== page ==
How to See the Northern Lights in Upper Michigan

A lot of things have to go right in order to be able to see the Northern Lights. Especially in the lower latitudes.

 You have to be in a location with very low light pollution. The moon phase need to be around the new moon, The forecast has to be clear, the temperature has to be just right. And that's not even considering the main ingredient: You need a Coronal Mass Ejection (CME). Basically we need to catch the sun on a bad day and it must hurl billions of charged particles directly at the earth. These particles will travel millions of miles per hour and if they hit, the shockwave can cause a large disruption in the earth's magnetosphere (earth's magnetic field).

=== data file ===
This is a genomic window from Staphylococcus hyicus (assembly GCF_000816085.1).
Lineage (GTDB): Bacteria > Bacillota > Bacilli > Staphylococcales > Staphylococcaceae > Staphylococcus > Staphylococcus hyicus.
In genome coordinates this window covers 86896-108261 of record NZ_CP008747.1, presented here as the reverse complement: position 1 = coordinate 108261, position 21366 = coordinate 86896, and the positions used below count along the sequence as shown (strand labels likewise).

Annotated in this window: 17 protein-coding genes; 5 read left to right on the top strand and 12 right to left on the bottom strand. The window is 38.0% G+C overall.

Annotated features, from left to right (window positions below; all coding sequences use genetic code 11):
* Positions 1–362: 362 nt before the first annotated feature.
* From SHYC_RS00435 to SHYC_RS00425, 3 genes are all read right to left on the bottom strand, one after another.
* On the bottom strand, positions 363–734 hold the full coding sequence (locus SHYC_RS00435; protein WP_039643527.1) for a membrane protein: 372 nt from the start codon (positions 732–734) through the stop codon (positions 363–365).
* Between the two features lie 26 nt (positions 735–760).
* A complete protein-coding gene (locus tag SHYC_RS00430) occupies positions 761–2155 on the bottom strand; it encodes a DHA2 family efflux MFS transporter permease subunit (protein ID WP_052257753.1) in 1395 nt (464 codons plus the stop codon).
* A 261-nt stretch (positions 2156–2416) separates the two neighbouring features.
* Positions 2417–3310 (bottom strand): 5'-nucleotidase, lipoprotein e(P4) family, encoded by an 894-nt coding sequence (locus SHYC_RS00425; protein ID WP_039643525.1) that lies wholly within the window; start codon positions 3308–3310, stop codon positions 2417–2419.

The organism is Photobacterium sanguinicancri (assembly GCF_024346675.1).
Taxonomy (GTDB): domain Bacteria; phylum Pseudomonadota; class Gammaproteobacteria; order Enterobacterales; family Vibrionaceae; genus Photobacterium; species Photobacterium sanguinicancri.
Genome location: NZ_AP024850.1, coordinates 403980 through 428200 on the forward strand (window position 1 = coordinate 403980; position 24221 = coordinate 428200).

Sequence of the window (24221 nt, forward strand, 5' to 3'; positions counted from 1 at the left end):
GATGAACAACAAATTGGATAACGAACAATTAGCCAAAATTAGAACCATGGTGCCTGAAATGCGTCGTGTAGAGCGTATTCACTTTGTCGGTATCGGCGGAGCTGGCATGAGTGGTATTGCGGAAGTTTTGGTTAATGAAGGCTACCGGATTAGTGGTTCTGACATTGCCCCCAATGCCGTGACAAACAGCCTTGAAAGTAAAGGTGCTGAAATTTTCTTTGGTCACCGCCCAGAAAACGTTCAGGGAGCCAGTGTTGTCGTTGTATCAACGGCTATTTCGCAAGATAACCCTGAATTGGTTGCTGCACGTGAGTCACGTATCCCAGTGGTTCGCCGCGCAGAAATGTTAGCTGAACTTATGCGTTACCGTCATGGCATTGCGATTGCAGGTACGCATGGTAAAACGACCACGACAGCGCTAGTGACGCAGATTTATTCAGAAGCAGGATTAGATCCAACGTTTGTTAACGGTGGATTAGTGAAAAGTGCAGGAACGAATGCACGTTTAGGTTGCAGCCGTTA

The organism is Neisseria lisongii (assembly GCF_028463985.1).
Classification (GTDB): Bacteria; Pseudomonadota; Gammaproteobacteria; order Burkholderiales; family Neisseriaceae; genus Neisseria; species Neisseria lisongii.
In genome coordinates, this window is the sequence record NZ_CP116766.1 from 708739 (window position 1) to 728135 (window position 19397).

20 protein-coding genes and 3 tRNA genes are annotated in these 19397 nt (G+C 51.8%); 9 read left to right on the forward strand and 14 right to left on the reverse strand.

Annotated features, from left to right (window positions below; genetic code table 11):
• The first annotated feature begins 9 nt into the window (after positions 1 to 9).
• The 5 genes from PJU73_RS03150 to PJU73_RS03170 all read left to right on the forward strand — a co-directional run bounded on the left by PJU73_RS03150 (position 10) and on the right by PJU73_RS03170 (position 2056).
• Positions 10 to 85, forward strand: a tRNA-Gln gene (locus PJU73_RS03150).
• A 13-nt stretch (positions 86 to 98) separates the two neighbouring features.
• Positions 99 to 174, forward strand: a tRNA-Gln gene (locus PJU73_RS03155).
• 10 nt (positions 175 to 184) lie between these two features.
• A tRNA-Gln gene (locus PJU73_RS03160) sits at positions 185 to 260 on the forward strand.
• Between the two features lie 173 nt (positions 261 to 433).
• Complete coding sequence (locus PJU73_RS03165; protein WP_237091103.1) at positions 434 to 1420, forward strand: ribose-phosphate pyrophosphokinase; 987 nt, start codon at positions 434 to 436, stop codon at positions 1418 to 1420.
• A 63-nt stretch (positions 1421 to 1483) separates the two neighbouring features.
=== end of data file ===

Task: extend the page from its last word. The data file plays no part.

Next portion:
This might sound bad, and i'm sure it is in extreme scenarios. But for myself and anyone else who wants to see nature's most beautiful phenomenon without leaving the United States, it is the key ingredient. 

So in essence, in order to view the lights, a whole lot of things have to line up perfectly, at the perfect time of the month. Which happened last night. And being the nerd I am, I had aurora alerts sent to me 2 days in advance. I dropped everything and drove straight to Copper Harbor, Michigan. Copper Harbor is one of the furthermost points in the continental United States, it sits on Lake Superior. I think 7 people live there. Jk. No but seriously there's not that many people out there. 

Lake Superior is amazing, and monstrous, its actually  larger than all the rest of the lakes combined, and then some. The fact that with some luck and a lot of planning you can see the aurora over it's wonderful water is another testament to how amazing the state of Michigan is!


I'll be updating this post with pictures and video frequently.